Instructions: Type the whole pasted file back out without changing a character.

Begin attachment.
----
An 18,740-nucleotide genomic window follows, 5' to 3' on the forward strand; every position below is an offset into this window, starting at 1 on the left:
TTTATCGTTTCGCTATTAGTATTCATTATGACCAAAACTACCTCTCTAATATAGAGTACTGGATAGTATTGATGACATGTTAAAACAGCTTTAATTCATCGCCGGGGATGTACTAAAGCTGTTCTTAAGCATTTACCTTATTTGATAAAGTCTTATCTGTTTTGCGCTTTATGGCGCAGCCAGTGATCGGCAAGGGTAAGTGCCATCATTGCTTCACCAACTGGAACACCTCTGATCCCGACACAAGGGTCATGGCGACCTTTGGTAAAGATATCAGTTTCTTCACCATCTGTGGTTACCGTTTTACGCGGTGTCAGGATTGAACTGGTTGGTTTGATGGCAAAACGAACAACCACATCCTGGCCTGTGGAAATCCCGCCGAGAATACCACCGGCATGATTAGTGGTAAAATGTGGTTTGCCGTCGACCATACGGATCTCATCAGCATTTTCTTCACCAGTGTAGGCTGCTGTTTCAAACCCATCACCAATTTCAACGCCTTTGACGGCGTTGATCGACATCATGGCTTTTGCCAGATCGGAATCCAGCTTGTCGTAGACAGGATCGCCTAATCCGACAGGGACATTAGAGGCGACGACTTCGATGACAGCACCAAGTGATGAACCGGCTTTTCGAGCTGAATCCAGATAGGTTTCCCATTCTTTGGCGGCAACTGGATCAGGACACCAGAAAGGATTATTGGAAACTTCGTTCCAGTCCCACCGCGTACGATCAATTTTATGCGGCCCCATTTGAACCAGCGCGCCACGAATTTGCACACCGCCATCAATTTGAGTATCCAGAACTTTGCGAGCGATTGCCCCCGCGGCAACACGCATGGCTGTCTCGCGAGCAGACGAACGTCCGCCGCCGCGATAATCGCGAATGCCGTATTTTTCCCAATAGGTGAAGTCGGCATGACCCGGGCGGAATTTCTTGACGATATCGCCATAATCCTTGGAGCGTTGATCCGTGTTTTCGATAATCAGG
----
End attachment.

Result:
An 18,740-nucleotide genomic window follows, 5' to 3' on the forward strand; every position below is an offset into this window, starting at 1 on the left:
TTTATCGTTTCGCTATTAGTATTCATTATGACCAAAACTACCTCTCTAATATAGAGTACTGGATAGTATTGATGACATGTTAAAACAGCTTTAATTCATCGCCGGGGATGTACTAAAGCTGTTCTTAAGCATTTACCTTATTTGATAAAGTCTTATCTGTTTTGCGCTTTATGGCGCAGCCAGTGATCGGCAAGGGTAAGTGCCATCATTGCTTCACCAACTGGAACACCTCTGATCCCGACACAAGGGTCATGGCGACCTTTGGTAAAGATATCAGTTTCTTCACCATCTGTGGTTACCGTTTTACGCGGTGTCAGGATTGAACTGGTTGGTTTGATGGCAAAACGAACAACCACATCCTGGCCTGTGGAAATCCCGCCGAGAATACCACCGGCATGATTAGTGGTAAAATGTGGTTTGCCGTCGACCATACGGATCTCATCAGCATTTTCTTCACCAGTGTAGGCTGCTGTTTCAAACCCATCACCAATTTCAACGCCTTTGACGGCGTTGATCGACATCATGGCTTTTGCCAGATCGGAATCCAGCTTGTCGTAGACAGGATCGCCTAATCCGACAGGGACATTAGAGGCGACGACTTCGATGACAGCACCAAGTGATGAACCGGCTTTTCGAGCTGAATCCAGATAGGTTTCCCATTCTTTGGCGGCAACTGGATCAGGACACCAGAAAGGATTATTGGAAACTTCGTTCCAGTCCCACCGCGTACGATCAATTTTATGCGGCCCCATTTGAACCAGCGCGCCACGAATTTGCACACCGCCATCAATTTGAGTATCCAGAACTTTGCGAGCGATTGCCCCCGCGGCAACACGCATGGCTGTCTCGCGAGCAGACGAACGTCCGCCGCCGCGATAATCGCGAATGCCGTATTTTTCCCAATAGGTGAAGTCGGCATGACCCGGGCGGAATTTCTTGACGATATCGCCATAATCCTTGGAGCGTTGATCCGTGTTTTCGATAATCAGG